Tareq S. Hajjaj
Mondoweiss / September 2, 2023
The new “Meow Cat Café” in Gaza charges families over two dollars per person to pet and play with the cafe’s wide selection of unique cats. But most people in Gaza can’t afford such an extravagance.
It’s a perfect image straight out of a picture book: a group of kids are huddled around in a corner, cuddling and playing with different types of cats. The walls are lined with climbing shelves for the cats, and colorful swings for the children. It’s a cheerful atmosphere, and the excitement and happiness on the faces of the children light up the room. It’s a strange novelty for the strip — children paying money to play with cats — in a place like Gaza, which boasts a large population of street cats that can be found on almost every corner. But at the “Meow Cat Café” in Tal al-Hawa, west of Gaza City, these aren’t just ordinary street cats.
A dozen perfectly manicured and uncommon breeds of felines roam around Meow Cafe. Though the cafe is a bit late to the global trend, which really kicked off in 2019, Meow Cafe resembles most cat cafes around the world. Families and their kids sit in a warm, cozy environment, while the kids play with the cats as other visitors sip on drinks and enjoy the wholesome view. At Meow Café, playing with the cats comes with a price, of course. Visitors have to pay for their drinks if they want to watch from a distance, but if someone, including the kids, wants to cuddle or pet, they have to pay 10 Shekels ($2.67) per hour, per person.
Most families in Gaza have an average of four to six children, meaning that, in theory, there’s a huge market for Meow Café. But in reality, for most families in Gaza, paying just over $2.50 for their kids to play with cats is far too expensive, as most people in Gaza live below the poverty line. Onderkant formulier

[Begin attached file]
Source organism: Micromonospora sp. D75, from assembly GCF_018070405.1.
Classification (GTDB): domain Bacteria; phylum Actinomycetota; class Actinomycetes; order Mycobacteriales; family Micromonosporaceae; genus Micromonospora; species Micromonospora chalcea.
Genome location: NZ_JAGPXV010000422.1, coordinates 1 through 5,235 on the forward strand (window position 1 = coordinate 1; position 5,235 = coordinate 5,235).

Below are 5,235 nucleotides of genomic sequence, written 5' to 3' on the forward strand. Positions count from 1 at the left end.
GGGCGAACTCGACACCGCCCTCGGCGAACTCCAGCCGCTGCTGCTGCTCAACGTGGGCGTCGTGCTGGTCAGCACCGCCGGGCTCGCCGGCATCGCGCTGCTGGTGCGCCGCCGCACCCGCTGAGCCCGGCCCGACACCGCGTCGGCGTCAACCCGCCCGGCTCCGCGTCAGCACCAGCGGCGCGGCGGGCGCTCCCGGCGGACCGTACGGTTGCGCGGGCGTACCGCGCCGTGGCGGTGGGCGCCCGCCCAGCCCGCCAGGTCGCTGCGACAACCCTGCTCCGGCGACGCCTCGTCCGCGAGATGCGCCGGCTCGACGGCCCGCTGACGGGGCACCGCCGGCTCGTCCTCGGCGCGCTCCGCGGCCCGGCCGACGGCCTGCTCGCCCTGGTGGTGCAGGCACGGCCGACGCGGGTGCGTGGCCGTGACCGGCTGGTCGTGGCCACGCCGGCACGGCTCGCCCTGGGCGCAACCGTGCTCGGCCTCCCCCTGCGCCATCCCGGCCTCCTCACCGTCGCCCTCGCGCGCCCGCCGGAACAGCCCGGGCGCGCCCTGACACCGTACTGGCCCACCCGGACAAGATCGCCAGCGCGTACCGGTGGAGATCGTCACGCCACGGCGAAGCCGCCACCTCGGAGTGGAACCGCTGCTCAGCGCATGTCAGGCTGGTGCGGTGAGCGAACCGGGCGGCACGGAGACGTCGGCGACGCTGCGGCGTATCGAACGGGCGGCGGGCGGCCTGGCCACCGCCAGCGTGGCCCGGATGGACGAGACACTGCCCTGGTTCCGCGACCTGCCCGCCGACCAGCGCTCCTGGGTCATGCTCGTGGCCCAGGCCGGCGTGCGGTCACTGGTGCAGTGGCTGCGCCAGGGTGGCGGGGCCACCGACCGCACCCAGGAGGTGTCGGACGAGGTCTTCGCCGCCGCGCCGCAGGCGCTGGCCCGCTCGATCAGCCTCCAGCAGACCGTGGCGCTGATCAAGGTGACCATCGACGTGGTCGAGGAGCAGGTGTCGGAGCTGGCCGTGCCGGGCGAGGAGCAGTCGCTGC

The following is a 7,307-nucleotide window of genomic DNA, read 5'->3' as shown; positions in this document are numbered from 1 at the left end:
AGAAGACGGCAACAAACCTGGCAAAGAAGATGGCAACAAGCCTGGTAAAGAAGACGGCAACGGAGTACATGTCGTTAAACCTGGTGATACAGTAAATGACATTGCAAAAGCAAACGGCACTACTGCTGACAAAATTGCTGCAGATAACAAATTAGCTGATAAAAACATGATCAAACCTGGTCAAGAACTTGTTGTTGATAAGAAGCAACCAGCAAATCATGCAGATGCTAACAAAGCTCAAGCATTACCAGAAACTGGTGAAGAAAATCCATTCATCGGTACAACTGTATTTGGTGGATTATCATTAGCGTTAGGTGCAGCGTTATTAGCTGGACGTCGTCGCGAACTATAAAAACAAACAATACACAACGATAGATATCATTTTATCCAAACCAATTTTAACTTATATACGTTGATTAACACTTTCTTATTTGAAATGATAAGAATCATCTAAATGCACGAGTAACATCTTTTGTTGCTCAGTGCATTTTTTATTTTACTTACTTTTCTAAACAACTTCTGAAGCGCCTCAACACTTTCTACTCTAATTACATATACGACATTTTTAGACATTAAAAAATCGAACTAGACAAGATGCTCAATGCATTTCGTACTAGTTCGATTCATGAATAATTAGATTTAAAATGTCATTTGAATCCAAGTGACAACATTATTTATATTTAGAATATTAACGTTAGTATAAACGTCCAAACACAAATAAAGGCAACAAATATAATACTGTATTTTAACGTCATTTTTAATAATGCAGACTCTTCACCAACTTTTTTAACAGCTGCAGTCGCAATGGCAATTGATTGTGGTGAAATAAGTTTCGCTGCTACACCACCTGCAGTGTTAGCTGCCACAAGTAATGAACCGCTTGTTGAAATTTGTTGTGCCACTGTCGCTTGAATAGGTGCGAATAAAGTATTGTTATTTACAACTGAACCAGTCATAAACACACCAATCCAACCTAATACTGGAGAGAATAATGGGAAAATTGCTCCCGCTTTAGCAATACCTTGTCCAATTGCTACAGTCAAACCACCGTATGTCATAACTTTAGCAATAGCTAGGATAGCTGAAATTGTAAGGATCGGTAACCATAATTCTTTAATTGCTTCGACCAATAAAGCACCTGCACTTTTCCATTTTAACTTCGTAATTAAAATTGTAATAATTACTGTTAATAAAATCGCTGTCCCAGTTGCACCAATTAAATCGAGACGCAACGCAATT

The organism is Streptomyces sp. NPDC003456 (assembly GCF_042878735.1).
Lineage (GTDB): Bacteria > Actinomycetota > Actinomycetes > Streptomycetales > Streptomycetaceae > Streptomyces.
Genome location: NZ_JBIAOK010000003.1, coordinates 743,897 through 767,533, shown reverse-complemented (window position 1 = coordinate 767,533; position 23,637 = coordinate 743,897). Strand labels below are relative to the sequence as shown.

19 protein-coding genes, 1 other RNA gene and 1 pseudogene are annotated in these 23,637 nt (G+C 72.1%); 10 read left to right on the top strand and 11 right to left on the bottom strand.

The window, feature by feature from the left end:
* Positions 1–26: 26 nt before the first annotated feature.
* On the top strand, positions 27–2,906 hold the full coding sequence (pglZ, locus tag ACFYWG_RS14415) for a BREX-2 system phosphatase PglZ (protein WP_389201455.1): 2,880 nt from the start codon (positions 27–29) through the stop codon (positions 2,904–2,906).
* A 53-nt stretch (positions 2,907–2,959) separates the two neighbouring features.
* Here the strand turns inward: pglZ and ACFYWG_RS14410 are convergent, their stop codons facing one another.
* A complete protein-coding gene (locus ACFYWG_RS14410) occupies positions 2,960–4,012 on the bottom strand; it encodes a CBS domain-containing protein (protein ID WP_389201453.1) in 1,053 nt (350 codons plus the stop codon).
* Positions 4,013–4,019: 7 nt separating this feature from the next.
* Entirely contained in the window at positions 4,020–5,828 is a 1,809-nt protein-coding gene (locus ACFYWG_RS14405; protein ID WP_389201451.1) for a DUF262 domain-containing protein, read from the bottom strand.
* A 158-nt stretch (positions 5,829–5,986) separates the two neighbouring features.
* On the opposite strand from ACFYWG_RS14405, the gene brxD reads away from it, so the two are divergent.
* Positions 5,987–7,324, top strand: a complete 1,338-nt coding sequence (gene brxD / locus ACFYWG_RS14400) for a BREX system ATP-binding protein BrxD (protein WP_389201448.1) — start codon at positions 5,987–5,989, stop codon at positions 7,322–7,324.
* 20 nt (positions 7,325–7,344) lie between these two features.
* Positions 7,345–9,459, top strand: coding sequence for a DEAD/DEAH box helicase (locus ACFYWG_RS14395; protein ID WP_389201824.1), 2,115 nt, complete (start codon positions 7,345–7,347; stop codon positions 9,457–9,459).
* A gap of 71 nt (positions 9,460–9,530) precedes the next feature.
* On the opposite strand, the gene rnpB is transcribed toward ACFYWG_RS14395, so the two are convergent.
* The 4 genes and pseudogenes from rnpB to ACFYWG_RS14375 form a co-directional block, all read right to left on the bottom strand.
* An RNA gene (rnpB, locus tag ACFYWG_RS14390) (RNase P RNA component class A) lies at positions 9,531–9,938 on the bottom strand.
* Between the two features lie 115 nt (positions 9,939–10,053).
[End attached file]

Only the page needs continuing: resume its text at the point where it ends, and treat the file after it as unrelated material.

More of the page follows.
For the café owner Naeema Mabed, 52, it’s not just about making a profit as a café. “I included cats in my café for people in order to help them to be happy and feel nice inside this place. I want to help them to forget about the troubles and crises they live through,” Mabed told Mondoweiss from inside the café.
Mabed says her own personal experience with cats has brought her much enjoyment and relief over the years, and she wanted to be able to share the same experience with other cat lovers in Gaza. “I spent years caring for and raising cats,” she said. “They are a source of calm and joy, and many people love to spend time with them.”
And Mabed is right, the people, particularly the children, love the cats.
Inside the café, Sumayya Saed, 34, with her son Ali, 8, look around the café with smiles on their faces, as they notice all the cats around them. Sumayya lives in the same neighborhood as the café, just 100 meters away. She came to let her son enjoy playing after she heard about the café.
“It’s really nice to be here in such a place and watch your kid in extreme comfort and joy playing with lovely kittens,” she shared.
But Sumayya admits that she could only afford to bring Ali alone, and had to leave his siblings back at home. “I brought one of my kids because it will be so expensive to bring all of the five kids and let them spend one hour and pay 10 Shekels for everyone,” Sumayya said. “I would rather get them a cat at home instead,” she joked.
Sumayya’s sentiments are shared by many Gazans, who have weighed in with their opinions on the cat café, which has gone viral on social media in Gaza in the days since it opened. The idea of paying money to hang out and play around with cats is a foreign concept to many Gazans and not something most people can get on board with, due to the difficult economic situation of most families.
Families in the neighborhoods next door to Tal-al-Hawa, like Al-Zayton and Al-Shuja’iyya east of Gaza, heard about the café and watched some photos and videos on social media. But most people won’t be able to enjoy the Meow Café beyond looking at it on social media. In Gaza, taking the family to a café or a restaurant is a luxury in and of itself for most people.
Lina Ibrahim, 41, from Al-Zayton, declined her own son’s request to take him and his siblings to the café, which he desperately made after he saw some kids hugging the cats in some pictures on social media. While Ibrahim would have loved to oblige her son’s request, she says her primary responsibility is to spare her husband’s income in a way that allows her family to survive.
“It’s better for us to bring food to our home instead of going to a café or spending time with cats,” Ibrahim riffs sarcastically. “We have cats in the street and around the building, the kids can play with them all day for free.”
One week after opening of Meow Cat Café, the café announced on its Facebook page that the cats would be no longer offered for cuddling and playing with. The cats, the café wrote, were not eating, and had lost their passion for playing due to the exhaustion from humans.
Tareq S. Hajjaj is the Mondoweiss Gaza Correspondent, and a member of the Palestinian Writers Union